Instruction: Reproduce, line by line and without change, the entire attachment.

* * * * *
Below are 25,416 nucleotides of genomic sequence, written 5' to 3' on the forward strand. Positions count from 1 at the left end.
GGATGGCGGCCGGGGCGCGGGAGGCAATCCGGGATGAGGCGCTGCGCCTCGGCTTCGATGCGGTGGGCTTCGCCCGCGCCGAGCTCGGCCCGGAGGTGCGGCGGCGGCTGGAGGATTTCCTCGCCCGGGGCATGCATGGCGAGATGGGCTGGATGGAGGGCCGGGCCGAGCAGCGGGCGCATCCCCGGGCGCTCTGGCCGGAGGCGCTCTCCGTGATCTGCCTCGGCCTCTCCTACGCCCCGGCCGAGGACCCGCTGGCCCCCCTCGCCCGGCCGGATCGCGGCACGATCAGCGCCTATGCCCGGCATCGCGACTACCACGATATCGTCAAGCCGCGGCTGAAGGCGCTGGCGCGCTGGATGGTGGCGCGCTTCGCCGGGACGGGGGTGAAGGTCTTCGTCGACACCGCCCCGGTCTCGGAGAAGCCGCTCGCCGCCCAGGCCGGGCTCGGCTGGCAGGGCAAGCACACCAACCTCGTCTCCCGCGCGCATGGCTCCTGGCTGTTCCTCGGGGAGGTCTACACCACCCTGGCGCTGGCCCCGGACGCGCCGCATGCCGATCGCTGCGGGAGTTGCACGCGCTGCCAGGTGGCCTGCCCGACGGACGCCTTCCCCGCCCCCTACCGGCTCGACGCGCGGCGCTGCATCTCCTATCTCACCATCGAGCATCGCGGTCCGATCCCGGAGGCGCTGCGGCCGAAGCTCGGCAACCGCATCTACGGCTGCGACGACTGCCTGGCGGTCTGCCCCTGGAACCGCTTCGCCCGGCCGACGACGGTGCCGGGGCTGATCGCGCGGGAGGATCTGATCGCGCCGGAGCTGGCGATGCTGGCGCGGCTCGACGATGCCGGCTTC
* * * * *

Below are 25,416 nucleotides of genomic sequence, written 5' to 3' on the forward strand. Positions count from 1 at the left end.
GGATGGCGGCCGGGGCGCGGGAGGCAATCCGGGATGAGGCGCTGCGCCTCGGCTTCGATGCGGTGGGCTTCGCCCGCGCCGAGCTCGGCCCGGAGGTGCGGCGGCGGCTGGAGGATTTCCTCGCCCGGGGCATGCATGGCGAGATGGGCTGGATGGAGGGCCGGGCCGAGCAGCGGGCGCATCCCCGGGCGCTCTGGCCGGAGGCGCTCTCCGTGATCTGCCTCGGCCTCTCCTACGCCCCGGCCGAGGACCCGCTGGCCCCCCTCGCCCGGCCGGATCGCGGCACGATCAGCGCCTATGCCCGGCATCGCGACTACCACGATATCGTCAAGCCGCGGCTGAAGGCGCTGGCGCGCTGGATGGTGGCGCGCTTCGCCGGGACGGGGGTGAAGGTCTTCGTCGACACCGCCCCGGTCTCGGAGAAGCCGCTCGCCGCCCAGGCCGGGCTCGGCTGGCAGGGCAAGCACACCAACCTCGTCTCCCGCGCGCATGGCTCCTGGCTGTTCCTCGGGGAGGTCTACACCACCCTGGCGCTGGCCCCGGACGCGCCGCATGCCGATCGCTGCGGGAGTTGCACGCGCTGCCAGGTGGCCTGCCCGACGGACGCCTTCCCCGCCCCCTACCGGCTCGACGCGCGGCGCTGCATCTCCTATCTCACCATCGAGCATCGCGGTCCGATCCCGGAGGCGCTGCGGCCGAAGCTCGGCAACCGCATCTACGGCTGCGACGACTGCCTGGCGGTCTGCCCCTGGAACCGCTTCGCCCGGCCGACGACGGTGCCGGGGCTGATCGCGCGGGAGGATCTGATCGCGCCGGAGCTGGCGATGCTGGCGCGGCTCGACGATGCCGGCTTC